7 non-native species wreaking havoc in Florida

Image via Shutterstock/William Silver

By Crystal Harlan

November 6, 2023

These non-native species are decimating populations of native species, harming our environment, and posing health risks to humans.

Can you believe that there are over 500 non-native species in Florida? Our state’s warm climate makes it easy for many non-native plants and animals to not only survive, but spread and establish breeding populations. Many do not have a negative impact, however there are some invasive species that harm our environment, food web, native populations, health, and economy.

How did they get here? Some were exotic pets that escaped or were released into the wild. Others were brought through international trade or came from natural disasters like hurricanes.

The Nonnative Fish and Wildlife Program of the Florida Fish and Wildlife Conservation Commission (FWC) aims to reduce the adverse effects of non-native species. The program’s team focuses on prevention as well as early detection by monitoring and removing non-native species, as well as educating the public.

Here are 7 of the most harmful non-native species in Florida:

Burmese Pythons

Originally introduced through the exotic pet trade, Burmese pythons are highly invasive and detrimental to Florida’s ecosystem. They are one of the largest snakes in the world and prey upon a variety of mammals, birds, reptiles, and even alligators and deer. They have decimated native wildlife and disrupted the natural food chain in the Everglades, where there is an established breeding population. Now they’re expanding into other parts of the state. Their population is challenging to estimate precisely, but it’s believed to be in the thousands, with some experts suggesting tens of thousands.

The FWC is prioritizing python control and management. The agency’s multi-faceted approach includes The Florida Python Challenge, a ten-day competition encouraging participants to remove Burmese pythons from seven Commission-managed lands in South Florida.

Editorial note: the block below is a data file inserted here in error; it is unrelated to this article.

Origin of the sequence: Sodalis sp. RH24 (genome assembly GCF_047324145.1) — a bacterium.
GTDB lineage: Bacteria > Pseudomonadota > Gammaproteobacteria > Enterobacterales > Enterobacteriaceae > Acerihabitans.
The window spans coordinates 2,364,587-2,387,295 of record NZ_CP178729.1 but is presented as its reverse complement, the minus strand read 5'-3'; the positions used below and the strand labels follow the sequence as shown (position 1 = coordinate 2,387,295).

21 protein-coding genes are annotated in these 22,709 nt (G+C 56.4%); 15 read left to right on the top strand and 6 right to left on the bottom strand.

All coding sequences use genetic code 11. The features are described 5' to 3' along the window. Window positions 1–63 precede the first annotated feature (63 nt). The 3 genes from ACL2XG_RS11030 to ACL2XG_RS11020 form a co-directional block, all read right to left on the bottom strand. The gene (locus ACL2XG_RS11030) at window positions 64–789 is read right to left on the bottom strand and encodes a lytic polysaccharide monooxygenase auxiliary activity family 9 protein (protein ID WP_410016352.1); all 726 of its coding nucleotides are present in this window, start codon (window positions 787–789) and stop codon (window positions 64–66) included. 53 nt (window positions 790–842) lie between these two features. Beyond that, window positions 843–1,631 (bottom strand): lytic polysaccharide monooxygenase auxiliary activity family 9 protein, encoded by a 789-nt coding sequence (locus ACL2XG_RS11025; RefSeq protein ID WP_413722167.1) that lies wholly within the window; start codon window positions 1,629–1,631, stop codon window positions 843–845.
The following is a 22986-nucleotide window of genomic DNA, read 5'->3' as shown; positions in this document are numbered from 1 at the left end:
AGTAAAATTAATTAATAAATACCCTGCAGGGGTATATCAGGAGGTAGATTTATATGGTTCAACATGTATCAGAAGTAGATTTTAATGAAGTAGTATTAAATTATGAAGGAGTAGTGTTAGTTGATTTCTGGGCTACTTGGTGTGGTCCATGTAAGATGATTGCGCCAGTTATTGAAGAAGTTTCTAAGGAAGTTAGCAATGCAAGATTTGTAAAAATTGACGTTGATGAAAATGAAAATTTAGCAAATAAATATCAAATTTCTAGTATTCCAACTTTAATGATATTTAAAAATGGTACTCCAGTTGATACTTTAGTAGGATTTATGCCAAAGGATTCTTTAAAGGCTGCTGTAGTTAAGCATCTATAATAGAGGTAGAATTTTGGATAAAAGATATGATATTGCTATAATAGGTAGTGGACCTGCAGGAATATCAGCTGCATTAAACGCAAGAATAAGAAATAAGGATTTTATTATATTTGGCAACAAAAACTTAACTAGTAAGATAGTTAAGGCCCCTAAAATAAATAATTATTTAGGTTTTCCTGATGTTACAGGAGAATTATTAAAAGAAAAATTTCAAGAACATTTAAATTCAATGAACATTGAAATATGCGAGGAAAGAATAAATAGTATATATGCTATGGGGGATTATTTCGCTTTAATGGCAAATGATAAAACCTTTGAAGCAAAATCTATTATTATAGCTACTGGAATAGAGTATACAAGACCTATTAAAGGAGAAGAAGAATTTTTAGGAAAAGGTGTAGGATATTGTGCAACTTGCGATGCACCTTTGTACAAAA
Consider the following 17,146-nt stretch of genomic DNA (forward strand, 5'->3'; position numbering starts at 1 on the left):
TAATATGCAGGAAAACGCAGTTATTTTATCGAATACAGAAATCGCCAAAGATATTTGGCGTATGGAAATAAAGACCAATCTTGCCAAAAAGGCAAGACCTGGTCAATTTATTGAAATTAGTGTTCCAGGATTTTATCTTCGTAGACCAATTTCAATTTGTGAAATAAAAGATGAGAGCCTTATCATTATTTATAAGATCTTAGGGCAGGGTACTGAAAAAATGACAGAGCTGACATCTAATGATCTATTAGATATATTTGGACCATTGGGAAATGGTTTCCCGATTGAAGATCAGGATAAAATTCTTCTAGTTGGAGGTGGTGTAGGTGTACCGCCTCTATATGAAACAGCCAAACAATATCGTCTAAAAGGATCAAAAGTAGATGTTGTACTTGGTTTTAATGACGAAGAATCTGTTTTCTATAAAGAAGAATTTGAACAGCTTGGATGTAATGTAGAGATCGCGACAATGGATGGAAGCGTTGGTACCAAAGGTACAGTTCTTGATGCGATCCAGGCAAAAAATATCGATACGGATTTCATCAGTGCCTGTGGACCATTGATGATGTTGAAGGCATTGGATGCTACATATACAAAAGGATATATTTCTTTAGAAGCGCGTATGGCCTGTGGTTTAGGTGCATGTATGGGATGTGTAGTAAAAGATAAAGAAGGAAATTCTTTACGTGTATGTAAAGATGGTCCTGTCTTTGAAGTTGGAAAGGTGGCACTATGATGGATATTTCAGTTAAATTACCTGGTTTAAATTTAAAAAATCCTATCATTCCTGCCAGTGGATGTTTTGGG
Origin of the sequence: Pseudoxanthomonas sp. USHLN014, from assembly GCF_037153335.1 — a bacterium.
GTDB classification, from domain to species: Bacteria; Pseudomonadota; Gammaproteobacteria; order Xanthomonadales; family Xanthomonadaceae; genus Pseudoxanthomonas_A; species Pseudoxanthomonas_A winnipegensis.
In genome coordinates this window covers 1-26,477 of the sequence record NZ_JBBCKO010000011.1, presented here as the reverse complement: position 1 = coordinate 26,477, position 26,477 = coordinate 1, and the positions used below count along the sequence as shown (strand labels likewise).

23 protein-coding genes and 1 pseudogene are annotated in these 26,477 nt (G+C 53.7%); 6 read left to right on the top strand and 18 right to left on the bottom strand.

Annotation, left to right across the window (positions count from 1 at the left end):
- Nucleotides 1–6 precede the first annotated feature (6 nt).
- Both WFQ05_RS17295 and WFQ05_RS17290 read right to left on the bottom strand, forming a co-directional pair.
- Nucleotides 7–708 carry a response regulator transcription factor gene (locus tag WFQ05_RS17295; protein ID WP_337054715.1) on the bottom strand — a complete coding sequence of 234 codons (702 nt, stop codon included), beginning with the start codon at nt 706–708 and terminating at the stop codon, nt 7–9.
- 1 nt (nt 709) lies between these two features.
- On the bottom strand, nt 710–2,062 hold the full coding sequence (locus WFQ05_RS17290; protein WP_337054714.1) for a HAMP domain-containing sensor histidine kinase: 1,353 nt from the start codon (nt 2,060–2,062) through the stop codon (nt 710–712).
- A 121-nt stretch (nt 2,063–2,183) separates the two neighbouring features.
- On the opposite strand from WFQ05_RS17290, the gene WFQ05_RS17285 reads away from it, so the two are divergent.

Feral Hogs

European settlers brought feral hogs to Florida for hunting and domestic purposes. Today feral hogs are in all 67 Florida counties, and the population is said to be over 500,000. They cause extensive damage to Florida’s environment by rooting up vegetation, destroying crops, and negatively impacting water quality by disturbing wetlands. They also compete with native wildlife for food resources. Wild hogs can carry parasites and diseases – some that can be transmitted to people, pets, and livestock. The FWC encourages hunters and trappers to take precautions when handling and butchering wild hogs.  They can be trapped and hunted year-round with landowner permission.

Cane Toads

Cane toads were first brought to Florida in the 1930s to control agricultural pests in sugarcane fields, but experts say that the current populations resulted from escapes and releases by importers in the 1950s and 60s. Today they’re found in Central and South Florida and are toxic to native species that consume them, as well as to pets. If your pet bites or swallows a cane toad, they can become sick and die in as little as 15 minutes without proper treatment, according to the Florida Fish and Wildlife Conservation Commission. Cane toads also compete with amphibians for native resources. To complicate matters even more, they are similar in appearance to native southern toads. Learn more about the differences here

Cuban Tree Frogs